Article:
The latest 'Bundle of Holding' is a collection of FATE games. Not my kind of games, you say? Well, you'd be right, FATE isn't really my bag, but I did want to check out Starblazer Adventures. I haven't had time to read all 600+ pages yet - don't hold your breath on a review, either - but there's a lot in there I quite like, and, predictably, quite a bit that I don't. I could actually see myself using Starblazer Adventures for a one-shot or two, but would most likely default to a 'simulationist' game such as Traveller for a 'proper' campaign. But for $15, or just less than a tenner in real money, you get Starblazer Adventures and  a bunch of other FATE based games, and a slice of that money goes to War Child International and the Somaly Mam Foundation.

It is hard to take a picture of a .pdf file (I've not got the ink for a 600+ page book at the moment). So here's a photo of some source material resting on something or other.

Sunday, 15 September 2013

Actual Play Report, Smegheads...

When I write up a play report, I sometimes feel as if I'm doing this:


RED DWARF Series IV episode 6, "Meltdown"

1 Int. Sleeping Quarters.

CAT, LISTER and RIMMER are sitting round a table in the sleeping quarters.  CAT and LISTER are playing a card game and RIMMER is regaling them with tales of his youth. As the scene opens we see that CAT and LISTER seem to be in some kind of pain.

RIMMER: So there we were at 2:30 in the morning; I was beginning to wish I had never come to cadet training school. To the south lay water -- there was no way we could cross that. To the east and west two armies squeezed us in a pincer.  The only way was north; I had to go for it and pray the Gods were smiling on me. I picked up the dice and threw two sixes. Caldecott couldn't believe it.  My go again; another two sixes!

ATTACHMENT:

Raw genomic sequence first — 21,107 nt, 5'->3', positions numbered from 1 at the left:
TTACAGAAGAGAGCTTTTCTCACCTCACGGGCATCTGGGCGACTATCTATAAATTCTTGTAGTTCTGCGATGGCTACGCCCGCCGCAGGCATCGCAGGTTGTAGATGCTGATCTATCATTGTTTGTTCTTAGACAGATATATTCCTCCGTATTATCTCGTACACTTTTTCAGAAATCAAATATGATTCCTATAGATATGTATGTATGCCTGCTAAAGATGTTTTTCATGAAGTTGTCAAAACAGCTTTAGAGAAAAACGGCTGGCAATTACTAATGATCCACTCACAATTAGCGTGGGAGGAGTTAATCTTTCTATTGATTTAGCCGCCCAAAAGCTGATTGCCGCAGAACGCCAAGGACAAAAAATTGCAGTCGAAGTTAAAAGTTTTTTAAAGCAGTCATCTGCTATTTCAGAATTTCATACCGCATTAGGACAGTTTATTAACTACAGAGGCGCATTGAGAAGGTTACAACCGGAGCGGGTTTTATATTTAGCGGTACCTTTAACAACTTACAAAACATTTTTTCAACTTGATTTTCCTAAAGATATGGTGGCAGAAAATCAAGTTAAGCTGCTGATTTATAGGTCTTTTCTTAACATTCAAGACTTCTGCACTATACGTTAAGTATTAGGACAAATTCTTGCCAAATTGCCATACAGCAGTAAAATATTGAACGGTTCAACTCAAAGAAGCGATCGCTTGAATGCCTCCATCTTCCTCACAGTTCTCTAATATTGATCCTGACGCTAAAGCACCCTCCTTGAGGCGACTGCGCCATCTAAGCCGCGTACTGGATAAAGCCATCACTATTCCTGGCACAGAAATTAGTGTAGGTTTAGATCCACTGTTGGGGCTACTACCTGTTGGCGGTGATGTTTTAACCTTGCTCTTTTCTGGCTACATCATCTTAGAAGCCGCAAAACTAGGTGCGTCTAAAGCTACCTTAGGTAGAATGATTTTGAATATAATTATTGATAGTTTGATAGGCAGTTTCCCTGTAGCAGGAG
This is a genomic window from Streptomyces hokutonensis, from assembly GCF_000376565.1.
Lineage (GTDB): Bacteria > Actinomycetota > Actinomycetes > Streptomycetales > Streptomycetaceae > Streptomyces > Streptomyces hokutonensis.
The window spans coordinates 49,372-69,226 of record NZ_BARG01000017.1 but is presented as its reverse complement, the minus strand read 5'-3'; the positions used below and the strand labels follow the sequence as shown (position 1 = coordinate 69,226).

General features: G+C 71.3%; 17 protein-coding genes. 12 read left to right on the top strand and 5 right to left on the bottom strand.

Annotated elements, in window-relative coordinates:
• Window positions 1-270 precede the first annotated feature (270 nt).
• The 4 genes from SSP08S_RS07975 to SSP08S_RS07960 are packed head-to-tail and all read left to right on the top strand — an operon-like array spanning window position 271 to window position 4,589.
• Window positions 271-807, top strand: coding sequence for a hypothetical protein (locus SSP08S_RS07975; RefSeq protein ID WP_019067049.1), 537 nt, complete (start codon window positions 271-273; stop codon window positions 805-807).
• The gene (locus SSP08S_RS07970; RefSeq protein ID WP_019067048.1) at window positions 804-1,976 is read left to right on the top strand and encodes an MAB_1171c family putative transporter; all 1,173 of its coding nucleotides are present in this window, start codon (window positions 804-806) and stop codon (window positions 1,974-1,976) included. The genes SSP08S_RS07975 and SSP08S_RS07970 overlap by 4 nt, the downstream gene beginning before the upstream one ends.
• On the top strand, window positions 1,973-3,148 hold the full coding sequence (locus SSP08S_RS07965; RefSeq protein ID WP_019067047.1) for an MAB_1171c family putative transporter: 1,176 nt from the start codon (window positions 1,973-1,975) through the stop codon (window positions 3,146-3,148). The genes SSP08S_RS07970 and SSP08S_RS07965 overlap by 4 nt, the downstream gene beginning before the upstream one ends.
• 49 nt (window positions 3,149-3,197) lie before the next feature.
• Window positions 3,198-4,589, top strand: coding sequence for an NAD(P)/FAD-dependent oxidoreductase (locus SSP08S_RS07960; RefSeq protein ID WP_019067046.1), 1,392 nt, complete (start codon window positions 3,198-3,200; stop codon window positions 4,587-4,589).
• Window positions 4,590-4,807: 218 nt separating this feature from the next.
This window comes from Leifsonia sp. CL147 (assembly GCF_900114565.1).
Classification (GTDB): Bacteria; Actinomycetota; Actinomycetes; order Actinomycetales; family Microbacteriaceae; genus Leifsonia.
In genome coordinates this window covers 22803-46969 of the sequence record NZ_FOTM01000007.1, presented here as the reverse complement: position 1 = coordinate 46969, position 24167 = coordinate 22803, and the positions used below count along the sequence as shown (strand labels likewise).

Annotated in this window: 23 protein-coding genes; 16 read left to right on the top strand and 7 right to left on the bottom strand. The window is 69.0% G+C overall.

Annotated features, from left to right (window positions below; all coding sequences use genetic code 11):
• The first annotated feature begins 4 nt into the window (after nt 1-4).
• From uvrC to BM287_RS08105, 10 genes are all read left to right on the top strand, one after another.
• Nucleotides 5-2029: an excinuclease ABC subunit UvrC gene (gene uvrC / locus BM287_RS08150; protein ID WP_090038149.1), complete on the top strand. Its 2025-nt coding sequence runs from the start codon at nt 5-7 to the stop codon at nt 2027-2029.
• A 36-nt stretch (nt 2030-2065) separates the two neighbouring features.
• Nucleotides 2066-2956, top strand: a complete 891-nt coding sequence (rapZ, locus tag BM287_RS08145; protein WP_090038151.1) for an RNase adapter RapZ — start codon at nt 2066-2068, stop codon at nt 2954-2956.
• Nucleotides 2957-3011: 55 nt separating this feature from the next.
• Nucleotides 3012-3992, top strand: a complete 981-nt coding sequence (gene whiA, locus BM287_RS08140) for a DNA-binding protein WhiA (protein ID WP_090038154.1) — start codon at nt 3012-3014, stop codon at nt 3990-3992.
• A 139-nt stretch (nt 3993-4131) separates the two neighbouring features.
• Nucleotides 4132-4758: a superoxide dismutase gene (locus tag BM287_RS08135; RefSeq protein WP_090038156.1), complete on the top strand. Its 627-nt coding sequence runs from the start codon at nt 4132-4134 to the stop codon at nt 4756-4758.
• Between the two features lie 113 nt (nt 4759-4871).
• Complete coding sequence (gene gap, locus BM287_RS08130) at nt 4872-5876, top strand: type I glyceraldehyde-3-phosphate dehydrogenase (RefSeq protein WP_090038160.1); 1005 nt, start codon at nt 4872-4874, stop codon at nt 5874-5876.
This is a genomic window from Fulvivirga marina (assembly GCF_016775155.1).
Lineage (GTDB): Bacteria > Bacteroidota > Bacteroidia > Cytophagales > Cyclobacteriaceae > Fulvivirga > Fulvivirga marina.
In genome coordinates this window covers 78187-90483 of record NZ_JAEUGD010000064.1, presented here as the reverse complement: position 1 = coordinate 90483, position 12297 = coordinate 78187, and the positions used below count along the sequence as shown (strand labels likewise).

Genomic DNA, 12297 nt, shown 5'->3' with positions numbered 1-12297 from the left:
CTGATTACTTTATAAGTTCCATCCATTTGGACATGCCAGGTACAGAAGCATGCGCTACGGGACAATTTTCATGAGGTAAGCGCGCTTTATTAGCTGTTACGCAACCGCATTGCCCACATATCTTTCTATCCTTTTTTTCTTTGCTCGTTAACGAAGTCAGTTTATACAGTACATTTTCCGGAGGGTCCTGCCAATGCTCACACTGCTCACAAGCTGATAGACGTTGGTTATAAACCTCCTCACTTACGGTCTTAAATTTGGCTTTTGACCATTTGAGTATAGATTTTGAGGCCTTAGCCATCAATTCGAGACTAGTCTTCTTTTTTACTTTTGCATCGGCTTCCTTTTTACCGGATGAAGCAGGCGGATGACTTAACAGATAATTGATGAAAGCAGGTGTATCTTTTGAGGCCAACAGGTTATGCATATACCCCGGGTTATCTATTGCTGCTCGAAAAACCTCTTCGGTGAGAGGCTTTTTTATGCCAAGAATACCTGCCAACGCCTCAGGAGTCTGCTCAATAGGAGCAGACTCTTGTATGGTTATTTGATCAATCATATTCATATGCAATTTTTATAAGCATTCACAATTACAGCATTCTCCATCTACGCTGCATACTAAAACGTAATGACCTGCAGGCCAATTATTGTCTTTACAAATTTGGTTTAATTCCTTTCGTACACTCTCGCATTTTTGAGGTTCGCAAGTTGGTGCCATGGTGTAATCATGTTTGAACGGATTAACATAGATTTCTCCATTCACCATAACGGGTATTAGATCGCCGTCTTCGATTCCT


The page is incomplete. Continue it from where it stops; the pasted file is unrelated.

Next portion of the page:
LISTER: Rimmer, what's wrong with you? Don't you realize that no one is even slightly interested in anything you're saying? You've got this major psychological defect which blinds you to the fact that you're boring people to death! How come you can't sense that?
RIMMER: Anyway I picked up the dice again... Unbelievable! Another two sixes!
LISTER: Rimmer!
LISTER: No one wants to know some stupid story about how you beat your Cadet School Training Officer at Risk.
RIMMER: Then -- disaster!  I threw a two and a three; Caldecott picked up the dice and threw snake eyes -- I was still in it.
LISTER: Cat, can you talk to him?.

CAT is sitting with big pieces of cotton wool plugged in to his ears. As LISTER talks to him he takes one of the pieces.

CAT: What?
RIMMER: Anyway, to cut a long story short I threw a five and a four which beat his three and a two, another double six followed by a double four and a double five. After he'd thrown a three and a two I threw a six and a three.
CAT: Man, this guy could bore for his country!
LISTER: What I want to know, is how the smeg can you remember what dice you threw at a game you played when you were seventeen?
RIMMER: I jotted it down in my Risk campaign book.  I always used to do that so I could replay my moments of glory over a glass of brandy in the sleeping quarters. I ask you, what better way is there to spend a Saturday night?
CAT: Ya got me.
RIMMER: So a six and a three and he came back with a three and a two.
LISTER: Rimmer, can't you tell the story is not gripping me?  I'm in a state of non-grippedness, I am completely smegging ungripped. Shut the smeg up.